A perhaps-underappreciated aspect of Mehta and Fine’s excellent 2018 book, In Search of Deeper Learning, is its thoughtful attention to double-loop learning. Borrowing from the work of Chris Argyris, Mehta and Fine explain that many of the schools leading the way in school reinvention are skilled in “single-loop learning,” defined as “getting better within one’s existing paradigms and goals.” These programs establish a lofty vision, compelling philosophy, and thoroughly aligned and articulated policies and procedures for their educational design — and often are succeeding by their own lights. At the model “No Excuses” school described by Mehta and Fine, time is rarely wasted, students are increasingly on task, and test scores are on the rise; at what they refer to as “Dewey High,” student engagement surpasses that of most schools, and student work-product exhibitions shine.
That’s good, and at the same time, it’s not enough. What’s required for excellence, these authors suggest, is “double-loop learning,” which “requires questioning fundamental goals and paradigms.” It isn’t enough to fulfill the organization’s challenging ambitions; at the very same time, those leading learning must confront the limitations of their model and ambition, and envision what lies beyond it.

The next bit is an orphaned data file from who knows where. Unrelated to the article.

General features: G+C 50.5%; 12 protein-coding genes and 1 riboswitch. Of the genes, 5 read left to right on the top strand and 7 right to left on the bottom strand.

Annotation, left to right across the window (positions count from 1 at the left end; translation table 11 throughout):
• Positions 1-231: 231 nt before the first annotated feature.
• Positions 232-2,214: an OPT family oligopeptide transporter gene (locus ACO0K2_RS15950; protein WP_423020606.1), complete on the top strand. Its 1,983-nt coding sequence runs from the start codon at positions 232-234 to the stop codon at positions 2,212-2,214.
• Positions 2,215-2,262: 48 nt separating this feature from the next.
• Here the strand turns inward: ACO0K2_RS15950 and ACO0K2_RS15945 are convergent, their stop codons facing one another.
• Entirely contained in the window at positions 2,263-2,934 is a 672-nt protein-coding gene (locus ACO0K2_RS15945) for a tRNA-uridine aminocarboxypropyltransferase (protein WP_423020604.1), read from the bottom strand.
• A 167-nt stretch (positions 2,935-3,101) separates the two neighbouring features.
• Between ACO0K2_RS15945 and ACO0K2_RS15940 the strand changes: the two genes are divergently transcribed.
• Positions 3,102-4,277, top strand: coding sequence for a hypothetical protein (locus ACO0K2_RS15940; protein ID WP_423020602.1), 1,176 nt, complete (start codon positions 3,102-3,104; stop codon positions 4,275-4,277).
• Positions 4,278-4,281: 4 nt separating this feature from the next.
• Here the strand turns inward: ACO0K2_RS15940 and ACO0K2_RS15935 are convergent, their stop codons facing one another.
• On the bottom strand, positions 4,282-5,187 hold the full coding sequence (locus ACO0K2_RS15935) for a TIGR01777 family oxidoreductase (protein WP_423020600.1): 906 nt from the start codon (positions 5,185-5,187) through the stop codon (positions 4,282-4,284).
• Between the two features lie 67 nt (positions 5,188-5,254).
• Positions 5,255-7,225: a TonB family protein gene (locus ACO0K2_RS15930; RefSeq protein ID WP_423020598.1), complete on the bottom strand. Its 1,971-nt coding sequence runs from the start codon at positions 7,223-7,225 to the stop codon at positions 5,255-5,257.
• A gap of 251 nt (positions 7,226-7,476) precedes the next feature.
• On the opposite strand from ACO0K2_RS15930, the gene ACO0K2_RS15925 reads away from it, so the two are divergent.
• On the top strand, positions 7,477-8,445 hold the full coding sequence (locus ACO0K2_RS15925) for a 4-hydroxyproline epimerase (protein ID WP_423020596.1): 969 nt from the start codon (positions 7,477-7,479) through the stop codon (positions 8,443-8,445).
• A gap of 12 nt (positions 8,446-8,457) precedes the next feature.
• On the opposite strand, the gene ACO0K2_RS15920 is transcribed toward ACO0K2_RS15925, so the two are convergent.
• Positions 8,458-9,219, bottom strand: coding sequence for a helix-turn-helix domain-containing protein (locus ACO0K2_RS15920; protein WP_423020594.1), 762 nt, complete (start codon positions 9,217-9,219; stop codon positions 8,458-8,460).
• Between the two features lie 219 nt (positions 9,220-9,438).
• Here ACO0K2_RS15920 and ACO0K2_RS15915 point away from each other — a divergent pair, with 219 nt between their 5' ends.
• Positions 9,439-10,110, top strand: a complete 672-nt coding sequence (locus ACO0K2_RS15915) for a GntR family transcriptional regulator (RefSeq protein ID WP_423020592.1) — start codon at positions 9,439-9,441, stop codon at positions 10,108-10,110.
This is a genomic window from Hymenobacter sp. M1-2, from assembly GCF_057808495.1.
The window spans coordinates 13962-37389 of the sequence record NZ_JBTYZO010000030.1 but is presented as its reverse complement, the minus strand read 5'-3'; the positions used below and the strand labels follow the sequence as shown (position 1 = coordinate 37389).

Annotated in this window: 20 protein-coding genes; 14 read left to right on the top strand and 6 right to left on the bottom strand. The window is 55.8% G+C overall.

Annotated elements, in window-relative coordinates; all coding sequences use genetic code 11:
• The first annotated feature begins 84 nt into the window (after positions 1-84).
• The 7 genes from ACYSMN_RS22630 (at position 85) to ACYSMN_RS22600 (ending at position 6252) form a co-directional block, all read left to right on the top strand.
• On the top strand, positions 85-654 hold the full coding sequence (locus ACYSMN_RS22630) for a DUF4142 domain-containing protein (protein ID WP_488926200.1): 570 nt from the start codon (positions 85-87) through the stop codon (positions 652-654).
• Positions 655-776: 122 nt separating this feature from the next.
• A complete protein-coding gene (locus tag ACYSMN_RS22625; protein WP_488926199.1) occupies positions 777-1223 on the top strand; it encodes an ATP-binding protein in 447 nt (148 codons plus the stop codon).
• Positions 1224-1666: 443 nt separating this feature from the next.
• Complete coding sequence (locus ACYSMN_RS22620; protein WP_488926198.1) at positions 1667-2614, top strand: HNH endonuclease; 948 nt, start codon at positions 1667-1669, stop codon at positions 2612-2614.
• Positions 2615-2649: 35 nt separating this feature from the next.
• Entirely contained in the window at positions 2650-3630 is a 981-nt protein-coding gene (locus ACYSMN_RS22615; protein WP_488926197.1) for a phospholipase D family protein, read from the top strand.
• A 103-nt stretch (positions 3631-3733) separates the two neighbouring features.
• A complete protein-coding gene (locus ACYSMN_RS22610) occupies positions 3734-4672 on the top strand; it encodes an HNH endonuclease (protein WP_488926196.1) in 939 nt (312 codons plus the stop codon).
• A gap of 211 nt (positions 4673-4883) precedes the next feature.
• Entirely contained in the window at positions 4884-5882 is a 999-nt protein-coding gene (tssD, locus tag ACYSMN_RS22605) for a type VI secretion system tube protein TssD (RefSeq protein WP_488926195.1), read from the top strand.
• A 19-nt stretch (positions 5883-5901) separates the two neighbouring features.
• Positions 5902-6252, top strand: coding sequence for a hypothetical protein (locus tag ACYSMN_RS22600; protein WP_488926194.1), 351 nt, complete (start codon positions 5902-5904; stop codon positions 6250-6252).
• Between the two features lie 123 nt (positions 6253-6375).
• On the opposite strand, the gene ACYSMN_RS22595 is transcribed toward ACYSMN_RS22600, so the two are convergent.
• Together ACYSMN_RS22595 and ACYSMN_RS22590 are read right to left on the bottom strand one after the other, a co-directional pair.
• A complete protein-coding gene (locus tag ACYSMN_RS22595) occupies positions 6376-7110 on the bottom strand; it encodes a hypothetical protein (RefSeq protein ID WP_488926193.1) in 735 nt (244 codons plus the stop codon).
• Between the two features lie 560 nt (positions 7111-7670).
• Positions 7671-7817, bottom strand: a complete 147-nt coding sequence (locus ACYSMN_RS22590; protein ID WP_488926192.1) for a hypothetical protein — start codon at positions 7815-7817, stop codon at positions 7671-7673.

This isn’t easy– after all, as Mehta and Fine explain, schools that commit themselves to a particular thematic approach define themselves almost as much as by what they are not as by what they are — “making it difficult to incorporate part of the other into their approach.” To their credit, however, through their thorough examination of these schools, and the penetrating interviews they conducted with the school-leaders, Mehta and Fine reveal the ways in which the best of these programs, in their view, are engaging in double-loop learning, the ways in which they are “questioning their fundamental goals and paradigms.”
Their model “No Excuses” school is, they explain, partially letting go of its initially strict parameters for tight classroom direction (every moment accounted for), and seeking to strengthen student self-direction and expand project-based learning for which their original vision had little room; at “Dewey High,” (which is almost certainly California’s High Tech High), “conventional data should not [any longer] be considered a four-letter word,” with testing results and college-success rates now being factored into school improvement initiatives. (These are just the capsule descriptions of double-loop learning in these programs; the book thoroughly elaborates upon these capsules, and future columns may return…